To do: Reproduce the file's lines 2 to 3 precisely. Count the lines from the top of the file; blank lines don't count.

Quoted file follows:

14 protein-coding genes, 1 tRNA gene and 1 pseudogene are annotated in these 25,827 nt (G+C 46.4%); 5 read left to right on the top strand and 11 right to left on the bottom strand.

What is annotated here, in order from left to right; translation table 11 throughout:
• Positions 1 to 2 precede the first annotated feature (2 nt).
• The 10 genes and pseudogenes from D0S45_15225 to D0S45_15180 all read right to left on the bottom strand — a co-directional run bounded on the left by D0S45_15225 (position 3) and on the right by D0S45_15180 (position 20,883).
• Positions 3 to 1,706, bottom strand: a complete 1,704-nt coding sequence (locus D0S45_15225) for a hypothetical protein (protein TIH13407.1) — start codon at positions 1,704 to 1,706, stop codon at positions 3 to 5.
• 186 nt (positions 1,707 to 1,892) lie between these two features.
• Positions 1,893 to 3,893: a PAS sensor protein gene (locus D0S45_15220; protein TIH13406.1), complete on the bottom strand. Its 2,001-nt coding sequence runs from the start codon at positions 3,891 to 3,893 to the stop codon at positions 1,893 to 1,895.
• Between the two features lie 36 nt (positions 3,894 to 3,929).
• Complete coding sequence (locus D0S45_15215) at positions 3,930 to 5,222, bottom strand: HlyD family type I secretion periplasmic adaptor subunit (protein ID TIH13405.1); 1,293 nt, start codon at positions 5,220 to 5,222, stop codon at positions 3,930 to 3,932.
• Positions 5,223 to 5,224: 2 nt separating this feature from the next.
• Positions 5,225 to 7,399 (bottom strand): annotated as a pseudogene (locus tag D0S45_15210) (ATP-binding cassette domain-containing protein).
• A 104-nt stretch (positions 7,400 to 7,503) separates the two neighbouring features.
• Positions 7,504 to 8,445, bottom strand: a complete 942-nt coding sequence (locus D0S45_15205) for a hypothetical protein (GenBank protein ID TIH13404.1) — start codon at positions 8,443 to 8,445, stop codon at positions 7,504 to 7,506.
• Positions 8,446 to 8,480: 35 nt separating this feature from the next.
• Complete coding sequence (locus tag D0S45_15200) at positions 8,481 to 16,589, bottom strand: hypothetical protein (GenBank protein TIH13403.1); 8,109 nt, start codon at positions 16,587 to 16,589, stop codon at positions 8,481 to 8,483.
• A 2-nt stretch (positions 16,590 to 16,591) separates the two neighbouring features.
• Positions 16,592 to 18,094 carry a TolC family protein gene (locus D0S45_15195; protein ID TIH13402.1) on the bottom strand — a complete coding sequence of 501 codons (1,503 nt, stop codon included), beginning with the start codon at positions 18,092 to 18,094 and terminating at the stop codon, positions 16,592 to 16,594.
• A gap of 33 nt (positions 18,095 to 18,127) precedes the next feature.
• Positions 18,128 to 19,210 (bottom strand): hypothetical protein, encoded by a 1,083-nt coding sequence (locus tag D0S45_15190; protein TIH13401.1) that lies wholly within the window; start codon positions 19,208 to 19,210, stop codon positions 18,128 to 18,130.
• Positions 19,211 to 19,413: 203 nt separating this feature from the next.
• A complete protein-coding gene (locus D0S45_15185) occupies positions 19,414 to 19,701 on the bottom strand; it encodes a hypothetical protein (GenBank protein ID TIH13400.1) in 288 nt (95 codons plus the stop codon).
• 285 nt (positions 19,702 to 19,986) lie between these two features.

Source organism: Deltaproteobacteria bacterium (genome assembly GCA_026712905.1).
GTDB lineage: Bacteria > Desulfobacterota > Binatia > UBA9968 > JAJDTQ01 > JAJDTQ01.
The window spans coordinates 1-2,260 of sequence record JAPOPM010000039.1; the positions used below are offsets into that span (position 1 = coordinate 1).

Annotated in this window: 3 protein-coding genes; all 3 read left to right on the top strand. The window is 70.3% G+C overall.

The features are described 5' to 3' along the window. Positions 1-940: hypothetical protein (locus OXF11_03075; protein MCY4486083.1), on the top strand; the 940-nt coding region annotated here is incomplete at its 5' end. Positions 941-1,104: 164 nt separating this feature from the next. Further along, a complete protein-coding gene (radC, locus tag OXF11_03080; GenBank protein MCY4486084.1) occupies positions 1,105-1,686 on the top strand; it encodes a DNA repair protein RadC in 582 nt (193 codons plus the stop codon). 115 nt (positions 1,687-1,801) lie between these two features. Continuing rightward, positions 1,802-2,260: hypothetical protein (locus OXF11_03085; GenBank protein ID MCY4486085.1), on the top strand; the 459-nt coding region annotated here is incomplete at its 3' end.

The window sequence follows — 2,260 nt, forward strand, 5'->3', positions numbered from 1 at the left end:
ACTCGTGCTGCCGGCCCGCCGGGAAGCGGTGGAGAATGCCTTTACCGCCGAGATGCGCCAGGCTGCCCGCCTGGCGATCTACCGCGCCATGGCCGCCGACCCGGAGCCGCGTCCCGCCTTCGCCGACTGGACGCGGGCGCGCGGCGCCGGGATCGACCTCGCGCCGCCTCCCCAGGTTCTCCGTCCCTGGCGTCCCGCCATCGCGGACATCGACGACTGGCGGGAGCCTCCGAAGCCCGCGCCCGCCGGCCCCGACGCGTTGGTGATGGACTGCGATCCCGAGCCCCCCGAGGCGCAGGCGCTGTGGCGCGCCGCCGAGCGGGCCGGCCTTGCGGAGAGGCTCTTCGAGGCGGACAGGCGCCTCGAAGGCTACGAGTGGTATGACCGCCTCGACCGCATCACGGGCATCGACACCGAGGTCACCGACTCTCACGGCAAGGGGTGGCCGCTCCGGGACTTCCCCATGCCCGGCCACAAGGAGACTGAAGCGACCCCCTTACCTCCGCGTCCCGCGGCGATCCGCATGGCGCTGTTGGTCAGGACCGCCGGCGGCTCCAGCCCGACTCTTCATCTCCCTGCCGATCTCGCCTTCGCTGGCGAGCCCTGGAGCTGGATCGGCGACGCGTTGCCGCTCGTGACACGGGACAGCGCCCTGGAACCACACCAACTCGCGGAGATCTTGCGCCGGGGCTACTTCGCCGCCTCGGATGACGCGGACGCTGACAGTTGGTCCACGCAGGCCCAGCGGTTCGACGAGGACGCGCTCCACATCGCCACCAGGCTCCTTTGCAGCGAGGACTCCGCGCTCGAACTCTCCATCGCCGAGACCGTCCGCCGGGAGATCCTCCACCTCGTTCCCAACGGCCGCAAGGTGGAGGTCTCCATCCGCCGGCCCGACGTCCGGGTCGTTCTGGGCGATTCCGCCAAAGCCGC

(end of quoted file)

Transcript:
What is annotated here, in order from left to right; translation table 11 throughout:
• Positions 1 to 2 precede the first annotated feature (2 nt).